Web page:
The German EU presidency of the Council hosted an online conference on Monday that stressed the need for a much stronger focus on fundamental rights in the digital age and especially when jumping to AI as a fix to ensure social goods and growth now and in the future.
The aspiration is to do AI the European way and to support this endeavor, the EU Fundamental Rights Agency (FRA) launched a new report on AI and fundamental rights. The report unveils the use of AI on four areas including social benefits, predictive policing, health and services and targeted advertising.
A New Imperative
As part of his presentation, the Director of FRA Michael O’Flaherty put forward an imperative that is simple yet pivotal for our approach to AI. He did so by stating that AI is human made, human fed and human driven. Having that as a starting point, embracing respect for fundamental rights and ensuring privacy, non-discrimination and access to a legal remedy stand out as the logic consequence when developing AI solutions in democratic societies.
This way of anchoring fundamental rights and freedoms in the digital age is not new but its reiteration is important in the sphere of AI as discussions on transparency, explainability and foreseeability is often overruled by tech giants’ and other actors in the AI industry. Arguments of black box-technology, lack of knowledge or the use of non-disclosure-agreements are thus used to stall requirements for insight by public sector, NGOs, and academia.
Oversight and Accountability
The alleged opacity of algorithms hinders built-in safeguards for non-discrimination, freedom of expression, association, movement, the right to education, housing, work and social benefits, and consumer rights, and holds as such a high risk for setting aside the effective protection of fundamental rights.
Against this background, many speakers presented concrete proposals for new legal obligations supplementary to those found in the GDPR. They included for example mandatory fundamental rights impact assessments and strengthened bodies to ensure effective oversight and accountability. This role could easily be vested in existing structures, such as National Equality Bodies and National Human Rights Institutions.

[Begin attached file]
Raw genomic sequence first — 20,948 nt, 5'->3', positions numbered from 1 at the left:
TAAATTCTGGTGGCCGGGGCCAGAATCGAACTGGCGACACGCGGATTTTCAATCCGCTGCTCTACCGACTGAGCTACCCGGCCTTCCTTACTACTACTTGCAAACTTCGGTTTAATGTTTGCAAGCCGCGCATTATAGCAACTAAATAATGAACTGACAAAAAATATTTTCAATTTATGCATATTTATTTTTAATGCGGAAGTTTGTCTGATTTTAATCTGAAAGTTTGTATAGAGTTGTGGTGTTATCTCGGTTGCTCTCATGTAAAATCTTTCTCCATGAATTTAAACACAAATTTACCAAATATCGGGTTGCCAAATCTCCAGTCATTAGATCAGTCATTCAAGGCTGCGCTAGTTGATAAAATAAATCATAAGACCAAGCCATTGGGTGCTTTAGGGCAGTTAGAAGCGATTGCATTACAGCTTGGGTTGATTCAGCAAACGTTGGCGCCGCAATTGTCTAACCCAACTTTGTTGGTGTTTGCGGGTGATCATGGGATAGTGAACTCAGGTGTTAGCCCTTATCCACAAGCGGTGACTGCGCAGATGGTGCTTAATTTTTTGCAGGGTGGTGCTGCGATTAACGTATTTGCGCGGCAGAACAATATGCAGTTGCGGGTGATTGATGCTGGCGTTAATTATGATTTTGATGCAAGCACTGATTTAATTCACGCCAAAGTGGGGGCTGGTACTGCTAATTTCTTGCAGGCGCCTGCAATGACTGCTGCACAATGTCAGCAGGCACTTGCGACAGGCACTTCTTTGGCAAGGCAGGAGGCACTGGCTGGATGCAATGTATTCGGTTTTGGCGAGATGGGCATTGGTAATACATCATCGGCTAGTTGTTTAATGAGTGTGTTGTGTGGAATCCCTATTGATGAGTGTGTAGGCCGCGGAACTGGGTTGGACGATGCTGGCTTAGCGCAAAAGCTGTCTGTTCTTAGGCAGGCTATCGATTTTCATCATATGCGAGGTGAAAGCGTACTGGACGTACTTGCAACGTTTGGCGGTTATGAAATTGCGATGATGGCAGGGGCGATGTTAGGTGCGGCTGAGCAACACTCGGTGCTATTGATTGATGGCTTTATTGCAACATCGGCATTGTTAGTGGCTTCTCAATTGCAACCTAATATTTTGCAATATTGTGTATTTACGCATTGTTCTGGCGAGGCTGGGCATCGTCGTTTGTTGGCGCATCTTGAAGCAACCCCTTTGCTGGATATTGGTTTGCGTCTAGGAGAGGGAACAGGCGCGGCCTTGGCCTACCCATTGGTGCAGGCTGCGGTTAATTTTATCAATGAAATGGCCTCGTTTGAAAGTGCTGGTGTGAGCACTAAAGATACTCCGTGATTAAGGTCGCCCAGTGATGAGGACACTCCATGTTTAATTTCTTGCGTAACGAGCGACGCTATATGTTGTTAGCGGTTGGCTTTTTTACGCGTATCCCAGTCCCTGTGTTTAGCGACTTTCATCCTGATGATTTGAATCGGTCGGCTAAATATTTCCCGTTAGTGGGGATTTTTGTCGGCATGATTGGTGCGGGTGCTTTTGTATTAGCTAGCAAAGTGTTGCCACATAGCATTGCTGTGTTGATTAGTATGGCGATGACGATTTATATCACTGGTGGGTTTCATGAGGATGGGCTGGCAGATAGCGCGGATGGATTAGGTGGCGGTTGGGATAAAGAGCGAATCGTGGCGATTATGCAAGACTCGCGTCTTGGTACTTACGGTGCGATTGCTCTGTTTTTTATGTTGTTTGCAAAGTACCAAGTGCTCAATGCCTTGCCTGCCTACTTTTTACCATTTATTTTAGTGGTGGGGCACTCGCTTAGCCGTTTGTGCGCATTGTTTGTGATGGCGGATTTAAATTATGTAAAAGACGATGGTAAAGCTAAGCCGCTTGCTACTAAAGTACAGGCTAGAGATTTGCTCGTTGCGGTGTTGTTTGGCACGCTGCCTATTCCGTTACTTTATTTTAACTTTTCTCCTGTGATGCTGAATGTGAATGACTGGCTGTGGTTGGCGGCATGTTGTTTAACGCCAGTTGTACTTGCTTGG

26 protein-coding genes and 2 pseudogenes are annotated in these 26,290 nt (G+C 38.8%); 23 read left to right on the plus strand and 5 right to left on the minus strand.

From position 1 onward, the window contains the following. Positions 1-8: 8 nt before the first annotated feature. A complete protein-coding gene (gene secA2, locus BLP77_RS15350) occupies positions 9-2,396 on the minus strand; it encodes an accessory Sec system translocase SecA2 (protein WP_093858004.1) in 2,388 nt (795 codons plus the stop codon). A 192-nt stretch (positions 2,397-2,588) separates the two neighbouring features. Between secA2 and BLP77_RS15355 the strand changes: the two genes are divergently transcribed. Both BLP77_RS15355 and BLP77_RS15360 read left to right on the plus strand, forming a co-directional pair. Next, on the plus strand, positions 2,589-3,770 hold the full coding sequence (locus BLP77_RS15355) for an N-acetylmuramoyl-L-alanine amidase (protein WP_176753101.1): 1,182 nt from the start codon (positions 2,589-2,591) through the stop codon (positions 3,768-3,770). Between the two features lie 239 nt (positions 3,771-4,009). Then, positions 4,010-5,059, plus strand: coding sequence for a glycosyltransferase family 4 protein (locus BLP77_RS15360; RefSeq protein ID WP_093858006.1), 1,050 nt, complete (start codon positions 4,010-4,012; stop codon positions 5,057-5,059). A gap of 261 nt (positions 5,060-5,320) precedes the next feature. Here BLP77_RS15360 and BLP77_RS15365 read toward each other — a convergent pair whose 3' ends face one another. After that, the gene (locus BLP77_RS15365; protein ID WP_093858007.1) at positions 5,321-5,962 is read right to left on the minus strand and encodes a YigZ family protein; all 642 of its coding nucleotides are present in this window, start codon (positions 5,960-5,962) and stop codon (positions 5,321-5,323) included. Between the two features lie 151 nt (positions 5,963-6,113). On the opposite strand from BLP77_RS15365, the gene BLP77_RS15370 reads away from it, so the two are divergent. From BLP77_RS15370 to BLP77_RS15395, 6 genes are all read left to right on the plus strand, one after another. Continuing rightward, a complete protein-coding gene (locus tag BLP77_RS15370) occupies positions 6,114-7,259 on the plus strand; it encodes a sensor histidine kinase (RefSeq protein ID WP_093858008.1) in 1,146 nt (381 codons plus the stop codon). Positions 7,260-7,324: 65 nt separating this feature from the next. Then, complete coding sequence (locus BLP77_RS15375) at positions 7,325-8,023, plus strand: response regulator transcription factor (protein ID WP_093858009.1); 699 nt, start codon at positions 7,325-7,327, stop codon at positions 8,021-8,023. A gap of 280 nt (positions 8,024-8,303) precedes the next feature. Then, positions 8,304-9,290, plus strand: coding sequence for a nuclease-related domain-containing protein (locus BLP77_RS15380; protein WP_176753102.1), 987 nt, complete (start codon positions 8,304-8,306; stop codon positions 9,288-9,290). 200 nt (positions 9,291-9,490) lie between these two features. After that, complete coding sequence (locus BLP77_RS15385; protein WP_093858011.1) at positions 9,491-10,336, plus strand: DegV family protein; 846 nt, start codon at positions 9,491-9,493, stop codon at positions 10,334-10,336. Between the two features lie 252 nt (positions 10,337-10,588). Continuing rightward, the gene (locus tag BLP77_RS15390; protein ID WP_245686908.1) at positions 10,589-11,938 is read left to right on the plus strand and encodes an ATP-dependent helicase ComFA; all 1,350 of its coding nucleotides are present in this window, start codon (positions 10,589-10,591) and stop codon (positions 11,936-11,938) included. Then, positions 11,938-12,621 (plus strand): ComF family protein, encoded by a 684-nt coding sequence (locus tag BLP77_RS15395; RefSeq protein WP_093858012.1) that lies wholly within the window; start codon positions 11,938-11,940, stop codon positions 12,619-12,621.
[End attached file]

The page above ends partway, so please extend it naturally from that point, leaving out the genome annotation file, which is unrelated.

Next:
A Need For Impact Assessment
To that end a new practical guideline for business and other actors in the digital eco-system deserves attention. The guideline was launched by the Danish Institute for Human Rights in November 2020 with the purpose of providing the private sector with tools to perform human rights impact assessments when developing, deploying and procuring digital and AI based products and solutions. The tools cover the planning, collection of information, impact analyses and identifying means of mitigation and remediation as well as monitoring and reporting.
The timing of the toolbox is excellent as it accommodates a specific need highlighted throughout todays’ conference on AI and fundamental rights.
Read more: A tool for public procurement of AI is presented by Dataethics in our white paper Data Ethics in Public Procurement of AI-based services and solutions